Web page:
21.  Comparative assessment on in vitro antioxidant activities of ethanol extracts of Averrhoa bilimbi, Gymnema sylvestre and Capsicum frutescens 
Pharmacognosy Research  2014;6(1):36-41.
Background:
Averrhoa bilimbi, Gymnema sylvestre and Capsicum frutescens are medicinal plants commonly used as traditional medicine for the treatment of various diseases. The present study was designed to investigate the antioxidant activities of Ethanolic extract of A. bilimbi, G. sylvestre and C. frutescens.
Materials and Methods:
The antioxidant activity of the extracts were evaluated using total phenolic and flavonoid contents, ferric reducing power and the free radical scavenging activity against 1,1-diphenyl-2-picrylhydrazyl (DPPH).
Results:
Total phenolic and flavonoid contents were higher in G. sylvestre (53.63636 ± 0.454545 mg/g gallic acid equivalent) and C. frutescens (26.66667 ± 2.081666 mg/g quercetin equivalent) respectively. Reducing power of the crude ethanol extracts increased with the concentrations of the extracts and all the extracts showed moderate free radical scavenging activity against DPPH. The plant extract displayed moderate phenolic and flavonoid contents compared to gallic acid and quercetin equivalent respectively, whereas also exhibited significant scavenging of DPPH radical and reducing power compared with ascorbic acid as standard.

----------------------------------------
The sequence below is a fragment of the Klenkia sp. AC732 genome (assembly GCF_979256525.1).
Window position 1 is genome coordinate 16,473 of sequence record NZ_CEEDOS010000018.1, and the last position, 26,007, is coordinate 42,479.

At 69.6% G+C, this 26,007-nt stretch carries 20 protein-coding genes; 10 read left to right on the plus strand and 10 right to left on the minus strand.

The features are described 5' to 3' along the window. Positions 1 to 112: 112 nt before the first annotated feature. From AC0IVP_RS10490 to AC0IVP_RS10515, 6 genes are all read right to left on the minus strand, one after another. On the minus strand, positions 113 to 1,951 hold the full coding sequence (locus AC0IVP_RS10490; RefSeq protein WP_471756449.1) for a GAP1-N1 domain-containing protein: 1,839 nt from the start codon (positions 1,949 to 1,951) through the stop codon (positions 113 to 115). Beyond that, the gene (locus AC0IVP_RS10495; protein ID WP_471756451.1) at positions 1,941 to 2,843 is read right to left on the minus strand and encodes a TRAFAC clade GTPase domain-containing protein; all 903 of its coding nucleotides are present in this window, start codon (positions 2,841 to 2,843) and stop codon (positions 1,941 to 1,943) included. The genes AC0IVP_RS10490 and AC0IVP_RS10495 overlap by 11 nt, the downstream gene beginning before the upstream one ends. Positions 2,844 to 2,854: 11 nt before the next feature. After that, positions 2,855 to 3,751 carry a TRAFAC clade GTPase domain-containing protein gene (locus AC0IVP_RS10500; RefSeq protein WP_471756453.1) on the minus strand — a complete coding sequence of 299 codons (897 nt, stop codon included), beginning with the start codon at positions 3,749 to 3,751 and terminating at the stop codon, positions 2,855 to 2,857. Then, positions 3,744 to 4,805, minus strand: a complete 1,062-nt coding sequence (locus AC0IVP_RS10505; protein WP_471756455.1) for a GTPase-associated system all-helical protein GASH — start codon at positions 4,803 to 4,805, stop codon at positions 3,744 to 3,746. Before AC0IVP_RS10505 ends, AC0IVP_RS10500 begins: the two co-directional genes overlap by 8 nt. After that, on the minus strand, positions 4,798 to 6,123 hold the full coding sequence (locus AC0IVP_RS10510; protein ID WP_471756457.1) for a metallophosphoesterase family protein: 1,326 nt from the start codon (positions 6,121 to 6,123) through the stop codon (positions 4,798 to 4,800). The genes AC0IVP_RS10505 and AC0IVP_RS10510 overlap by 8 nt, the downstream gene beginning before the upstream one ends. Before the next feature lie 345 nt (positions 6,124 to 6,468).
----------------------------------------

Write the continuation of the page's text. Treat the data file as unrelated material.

Conclusion:
Our study suggests that G. sylvestre has significant antioxidant activity. The antioxidant compound of this plant might be a therapeutic candidate against oxidative stress related diseases. Different sub-fraction of A. bilimbi and C. frutescens should be studied further to assess the effect. Further study is necessary for isolation and characterization of the active antioxidant agents for better treatment.